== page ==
Review of the
October 10-12, 2006
Review by Tim Shimeall
Nov. 13, 2006
The CERT® Network Situational Awareness group at Carnegie Mellon University's Software Engineering Institute sponsored the third Annual FloCon Workshop. This workshop was held on October 10 through 12, 2006 near Portland, OR (in Vancouver, WA). The workshop and its proceedings are described on the workshop web page: http://www.cert.org/flocon/.
FloCon is an open workshop that provides a forum for researchers, operational analysts, and other parties interested in the security analysis of large volumes of traffic to develop the next generation of flow-based analysis. Flow is an abstraction of network traffic in which packets are grouped together by common attributes over time. Being a traffic abstraction, use of flow makes tractable analyses over broad reaches of both time and network cardinality. By summarizing, rather than recording content, flow aids in respecting the privacy of network participants. In security, flow has been used to survey and analyze large networks over long periods of time, but the field is still in its infancy. A number of software systems (e.g., flowtools, Argus, and the System for Internet-Level Knowledge[SiLK]) support flow-based analysis.
FloCon 2006 was an active workshop for discussing flow and network security analysis, and improving these technologies. The workshop structure with presentations, moderated discussion panels, and birds-of-a-feather (BoF) sessions supported frank and productive discussion on ideas submitted by attendees.
In order to promote discussion and brainstorming, presenters submitted a short paper discussing current or proposed work in flow analysis. The program committee reviewed these submissions and approved them for presentation. These submissions are published as proceedings via the workshop web page.
The first day of FloCon 2006 lead off with a keynote speech by Prof. John McHugh of Dalhousie University, who cited several challenges in the future of flow-based analysis, based on long experience in this form of analysis. A series of presentations followed this speech, discussing the efforts of the IETF Standard for Flow data exchange (IPFIX, together with visualization tools and hardware support for flow processing. Presentations were made by a mix of researchers, practitioners and infrastructure providers. IPFIX was further discussed in depth during a moderated panel and a BoF session. A panel discussion on flow analysis methods lead to two BoF sessions on security analyses using flow (one on analytical tools, the other on multistage analytical techniques). The open and interactive BoF sessions set the tone for the second day of the workshop.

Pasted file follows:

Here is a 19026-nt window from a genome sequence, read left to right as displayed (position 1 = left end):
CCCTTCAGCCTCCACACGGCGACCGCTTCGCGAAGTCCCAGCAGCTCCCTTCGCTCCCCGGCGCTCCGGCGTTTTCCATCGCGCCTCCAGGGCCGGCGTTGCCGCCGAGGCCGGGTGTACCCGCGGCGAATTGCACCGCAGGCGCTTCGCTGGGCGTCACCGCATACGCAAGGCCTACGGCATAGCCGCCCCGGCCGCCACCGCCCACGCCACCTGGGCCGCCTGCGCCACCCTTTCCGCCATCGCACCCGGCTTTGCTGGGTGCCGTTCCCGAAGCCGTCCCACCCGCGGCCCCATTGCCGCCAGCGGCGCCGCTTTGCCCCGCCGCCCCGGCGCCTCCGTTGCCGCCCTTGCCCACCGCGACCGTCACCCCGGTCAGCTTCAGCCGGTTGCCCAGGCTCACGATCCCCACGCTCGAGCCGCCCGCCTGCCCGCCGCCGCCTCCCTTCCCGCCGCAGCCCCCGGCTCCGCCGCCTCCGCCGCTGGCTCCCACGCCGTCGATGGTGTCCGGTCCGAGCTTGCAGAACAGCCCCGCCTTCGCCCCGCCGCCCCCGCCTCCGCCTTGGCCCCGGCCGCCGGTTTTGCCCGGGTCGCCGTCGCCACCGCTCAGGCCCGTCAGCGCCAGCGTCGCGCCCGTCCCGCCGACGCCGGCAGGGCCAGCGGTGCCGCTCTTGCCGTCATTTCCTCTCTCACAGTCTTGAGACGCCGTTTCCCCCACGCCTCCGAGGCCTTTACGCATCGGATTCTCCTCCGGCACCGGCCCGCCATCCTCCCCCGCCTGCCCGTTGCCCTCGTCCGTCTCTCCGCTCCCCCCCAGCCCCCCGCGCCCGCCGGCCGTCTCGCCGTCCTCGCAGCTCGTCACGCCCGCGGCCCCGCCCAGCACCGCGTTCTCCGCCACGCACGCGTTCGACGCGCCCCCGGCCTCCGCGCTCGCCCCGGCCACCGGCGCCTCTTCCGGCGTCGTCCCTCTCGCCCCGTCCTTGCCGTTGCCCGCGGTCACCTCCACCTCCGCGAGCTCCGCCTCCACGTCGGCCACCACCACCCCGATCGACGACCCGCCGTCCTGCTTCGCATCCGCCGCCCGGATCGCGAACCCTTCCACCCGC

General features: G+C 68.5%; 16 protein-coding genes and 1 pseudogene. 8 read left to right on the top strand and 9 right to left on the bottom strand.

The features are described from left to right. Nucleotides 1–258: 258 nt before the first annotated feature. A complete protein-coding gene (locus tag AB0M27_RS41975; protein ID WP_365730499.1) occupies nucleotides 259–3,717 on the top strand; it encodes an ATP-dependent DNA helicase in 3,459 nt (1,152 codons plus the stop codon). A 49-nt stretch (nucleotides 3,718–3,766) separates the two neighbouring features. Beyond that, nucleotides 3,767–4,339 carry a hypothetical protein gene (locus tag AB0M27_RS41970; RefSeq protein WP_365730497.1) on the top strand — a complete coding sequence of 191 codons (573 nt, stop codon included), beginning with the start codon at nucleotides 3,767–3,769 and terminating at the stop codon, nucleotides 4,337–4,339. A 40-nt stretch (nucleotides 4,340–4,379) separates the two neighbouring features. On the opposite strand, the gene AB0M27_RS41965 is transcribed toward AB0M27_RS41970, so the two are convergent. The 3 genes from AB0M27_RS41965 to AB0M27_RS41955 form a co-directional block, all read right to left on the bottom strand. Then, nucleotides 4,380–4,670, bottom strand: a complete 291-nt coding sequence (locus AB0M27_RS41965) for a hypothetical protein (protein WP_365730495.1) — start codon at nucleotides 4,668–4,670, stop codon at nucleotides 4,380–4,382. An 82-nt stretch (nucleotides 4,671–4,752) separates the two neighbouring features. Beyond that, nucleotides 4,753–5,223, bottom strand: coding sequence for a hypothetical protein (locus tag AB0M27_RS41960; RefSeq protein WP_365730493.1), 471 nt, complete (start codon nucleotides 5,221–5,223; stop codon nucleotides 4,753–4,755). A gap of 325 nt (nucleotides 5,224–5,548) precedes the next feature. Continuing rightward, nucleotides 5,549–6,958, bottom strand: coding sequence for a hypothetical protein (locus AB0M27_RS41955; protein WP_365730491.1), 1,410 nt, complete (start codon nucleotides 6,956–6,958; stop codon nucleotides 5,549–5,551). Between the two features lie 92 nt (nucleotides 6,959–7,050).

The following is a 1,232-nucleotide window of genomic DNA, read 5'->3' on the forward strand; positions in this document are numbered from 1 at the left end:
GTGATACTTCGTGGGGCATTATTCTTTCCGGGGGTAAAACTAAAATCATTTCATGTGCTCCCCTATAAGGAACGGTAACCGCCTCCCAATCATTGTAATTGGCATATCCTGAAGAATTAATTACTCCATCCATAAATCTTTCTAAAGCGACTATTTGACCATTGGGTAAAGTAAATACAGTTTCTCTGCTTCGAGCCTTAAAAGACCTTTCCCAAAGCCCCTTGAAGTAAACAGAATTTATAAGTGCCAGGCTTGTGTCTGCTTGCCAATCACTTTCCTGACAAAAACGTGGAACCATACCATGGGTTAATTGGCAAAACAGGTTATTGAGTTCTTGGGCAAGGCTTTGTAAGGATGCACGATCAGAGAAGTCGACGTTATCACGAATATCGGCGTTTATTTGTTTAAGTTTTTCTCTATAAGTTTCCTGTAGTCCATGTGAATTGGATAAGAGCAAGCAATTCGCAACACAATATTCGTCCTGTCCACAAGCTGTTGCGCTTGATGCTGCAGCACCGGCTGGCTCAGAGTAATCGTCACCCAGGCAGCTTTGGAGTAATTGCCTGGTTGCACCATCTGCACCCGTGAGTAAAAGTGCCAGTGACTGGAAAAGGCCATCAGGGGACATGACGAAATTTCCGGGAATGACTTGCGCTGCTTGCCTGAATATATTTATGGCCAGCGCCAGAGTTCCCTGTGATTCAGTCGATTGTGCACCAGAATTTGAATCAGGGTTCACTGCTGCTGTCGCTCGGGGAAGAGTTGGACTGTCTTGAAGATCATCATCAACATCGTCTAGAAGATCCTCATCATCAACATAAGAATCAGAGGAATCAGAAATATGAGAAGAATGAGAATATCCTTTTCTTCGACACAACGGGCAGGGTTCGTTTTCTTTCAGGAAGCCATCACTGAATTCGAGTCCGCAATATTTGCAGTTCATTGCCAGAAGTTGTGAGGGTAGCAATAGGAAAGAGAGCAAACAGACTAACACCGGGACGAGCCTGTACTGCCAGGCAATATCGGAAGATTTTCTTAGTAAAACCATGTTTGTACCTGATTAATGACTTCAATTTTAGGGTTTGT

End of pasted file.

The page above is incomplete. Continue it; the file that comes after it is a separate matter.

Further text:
The second day of FloCon 2006 focused on security analyses using flow via presentations by researchers and by operational practitioners of real-world network defense. These presentations discussed scalability of flow analysis, the use of flows for identifying anomalous network traffic, sampling methods to produce unbiased analysis from flows in environments where complete flow capture is not achievable, attribution and aggregation issues and the use of flow-based analysis in small-scale networks.
The third day of FloCon 2006 focused around efforts to support and extend the community of security researchers and practioners using flow-based information. A number of productive insights were shared, and several efforts are currently underway based on these insights. Planning for FloCon 2007, to be held in the second or third quarter of 2007 at an East coast location, is currently in its preliminary stages.
The FloCon program committee for 2006 was:
Timothy Shimeall, CERT NetSA group, Carnegie Mellon University, chair
Anukool Lakhina, Boston University
Colleen Shannon, CAIDA
Troy Thompson, PNNL
Arno Wagner, ETH
Bill Yurcik, NCSA